5. Snap Judgment

Hosted by a guy named Glynn Washington, Snap Judgment “drops listeners into the heart of what matters.” Every show has a theme, like “Identity Crisis” or “Chain of Command,” and Glynn delivers a series of wonderfully produced stories that truly elicit emotional responses from the audience — something every content creator wants to achieve!

Wanna listen?: Try this wonderful episode (from over a year ago) called Teacher, Teacher.

6. Back Story with the American History Guys

Back Story is a wonderfully produced current affairs program. Each week, the American History Guys provide perspectives on some key historical events to help us better understand the events happening in our world today.

Wanna listen?: This amazing Back Story episode celebrates the 50th anniversary of Martin Luther King’s march on Washington, and reflects on the long-term impact it has had on issues like race relations, economics, and equal opportunity employment.

7. Hearing Voices

Hearing Voices is a collection of some of NPR’s best public radio stories (many of which never made it to air in certain markets). The stories are riveting. These are the kinds of compelling content stories that create “driveway moments”: when you’re so engaged and invested in a story that you remain in your car after you’ve reached your destination, unable to exit until you’ve heard the end. Just imagine the brand influence you could wield if your content offered this level of quality and value!

Wanna listen?: This episode took a series of sports-related stories and wove them together into an hour-long set of “driveway moments.”

8. The Unconventionals

This podcast is produced by PJA (a marketing agency in Boston) in collaboration with the Columbia Business School. Described in their words, “Mike O’Toole introduces us to the counter-intuitive business stories that are the stuff of ingenuity… and outsized results.” It’s wonderfully produced, and showcases how brands can tell compelling, well-edited stories that are of equal caliber to NPR’s content.

Wanna listen?: Try my favorite episode of the show, “Big Ass Fans.” You’ll see why most marketers should listen, learn, and subscribe to content like this, as well as learn how B2B podcasts can and should be created.

What are your favorite podcasts, and why do they stand out? Share your thoughts in the comments, below.

For more insight from Drew Davis on creating compelling brand content in any format, read “Brandscaping: Unleashing the Power of Partnerships.” You can also listen to an audio-only chapter of the book here.

Author: Andrew Davis

Andrew Davis’ 20-year career has taken him from local television to "The Today Show". He's worked for The Muppets in New York and marketed for tiny start-ups as well as Fortune 500 brands. In 2001, Andrew Davis co-founded Tippingpoint Labs, where he changed the way publishers think and how brands market their products. For more than a decade, as Tippingpoint’s chief strategy officer, Andrew rallied his team to change the way content creators think, authentic talent is nurtured, and companies market their products. Today, he’s traveling the globe sharing his insight, experience, stories, and optimistic ideals through his wildly fascinating speaking engagements, guest lectures and workshops. His most recent book, "Brandscaping: Unleashing the Power of Partnerships" hit shelves in September, 2012. Andrew is also an instructor for the Content Marketing Institute Online Training and Certification program. Follow Andrew on Twitter @TPLDrew.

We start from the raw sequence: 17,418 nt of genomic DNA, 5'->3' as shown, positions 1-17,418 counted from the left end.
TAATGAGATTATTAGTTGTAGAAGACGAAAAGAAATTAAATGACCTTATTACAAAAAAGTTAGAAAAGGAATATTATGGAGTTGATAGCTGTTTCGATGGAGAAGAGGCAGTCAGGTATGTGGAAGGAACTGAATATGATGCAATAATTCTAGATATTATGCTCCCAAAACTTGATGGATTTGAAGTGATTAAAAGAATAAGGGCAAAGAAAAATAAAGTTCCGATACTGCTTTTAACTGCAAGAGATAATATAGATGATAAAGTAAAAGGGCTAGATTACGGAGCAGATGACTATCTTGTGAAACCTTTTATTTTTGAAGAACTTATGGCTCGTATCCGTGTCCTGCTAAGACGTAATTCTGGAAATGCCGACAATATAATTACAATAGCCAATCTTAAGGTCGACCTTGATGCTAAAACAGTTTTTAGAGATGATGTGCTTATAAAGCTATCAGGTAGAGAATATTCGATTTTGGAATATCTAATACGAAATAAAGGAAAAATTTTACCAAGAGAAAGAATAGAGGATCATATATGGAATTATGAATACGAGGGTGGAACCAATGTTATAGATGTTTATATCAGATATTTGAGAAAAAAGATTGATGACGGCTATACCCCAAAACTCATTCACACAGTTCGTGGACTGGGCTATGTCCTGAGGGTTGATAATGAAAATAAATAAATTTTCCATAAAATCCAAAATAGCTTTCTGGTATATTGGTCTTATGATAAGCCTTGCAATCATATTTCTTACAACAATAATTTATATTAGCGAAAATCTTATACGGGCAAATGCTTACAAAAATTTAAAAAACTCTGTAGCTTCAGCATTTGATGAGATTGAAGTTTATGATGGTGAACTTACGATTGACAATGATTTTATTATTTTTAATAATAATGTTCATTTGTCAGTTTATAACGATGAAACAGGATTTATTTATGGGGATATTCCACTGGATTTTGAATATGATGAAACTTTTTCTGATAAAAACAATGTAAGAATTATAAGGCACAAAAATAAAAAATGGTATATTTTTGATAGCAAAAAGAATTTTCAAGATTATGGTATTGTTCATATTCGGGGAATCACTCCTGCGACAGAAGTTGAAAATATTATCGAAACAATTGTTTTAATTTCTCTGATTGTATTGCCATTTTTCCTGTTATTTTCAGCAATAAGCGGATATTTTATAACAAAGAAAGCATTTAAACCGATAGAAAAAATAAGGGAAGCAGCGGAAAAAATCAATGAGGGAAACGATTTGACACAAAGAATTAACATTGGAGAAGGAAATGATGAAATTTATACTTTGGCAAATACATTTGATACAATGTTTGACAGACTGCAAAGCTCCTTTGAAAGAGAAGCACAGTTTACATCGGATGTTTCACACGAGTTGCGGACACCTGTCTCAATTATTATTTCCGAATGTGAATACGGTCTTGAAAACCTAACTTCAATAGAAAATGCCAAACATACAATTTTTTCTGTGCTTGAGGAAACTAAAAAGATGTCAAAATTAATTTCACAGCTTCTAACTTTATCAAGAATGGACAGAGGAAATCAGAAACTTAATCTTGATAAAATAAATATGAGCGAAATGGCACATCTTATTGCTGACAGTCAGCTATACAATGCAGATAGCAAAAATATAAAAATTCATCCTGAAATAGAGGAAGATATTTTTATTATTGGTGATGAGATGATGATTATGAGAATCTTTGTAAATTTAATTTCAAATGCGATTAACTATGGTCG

Other posts by Andrew Davis

  • http://www.divvyhq.com/ Brody Dorland

    Killer list Andrew…Adding all these to my podcast app right now! Thank you for sharing.

    Historically, my favs have been Mitch Joel’s Six Pixels of Separation, Marketing Over Coffee, John Jantsch’s Duct Tape Marketing Podcast and Jay Baer’s Social Pros. It’s nice to use these industry-focused shows to keep up with our industry, but I also love stepping outside of our trenches to get inspired.

    Thank you again. See you in Boston in a few weeks!

    • http://morekeynote.com/ tpldrew

      Brody,

      Glad to hear it. Thanks so much. I don’t listen to John, Jay or Mitch’s podcasts on a regular basis. Maybe I should try them again.

      Thanks,

      - Andrew

  • http://www.sparkminute.com/ David Spark

    Andrew, I would also add my short podcast series, Hacking Media Production which is specifically about how to make content faster and better. http://www.sparkminute.com/category/hacking-media-production-podcast/

  • http://www.contentmarketinginstitute.com/ Michele Linn

    I love listening to great storytelling via podcasts . . . and, like you, it gives me a lot of unintentional inspiration for content marketing. Some of my favorite “storytelling” podcasts are This American Life, The Moth and StoryCorps (these are typically 3 – 8 minutes, so perfect for a short car ride). I’m going to check others you have mentioned above — thanks for the great list!

    • http://morekeynote.com/ tpldrew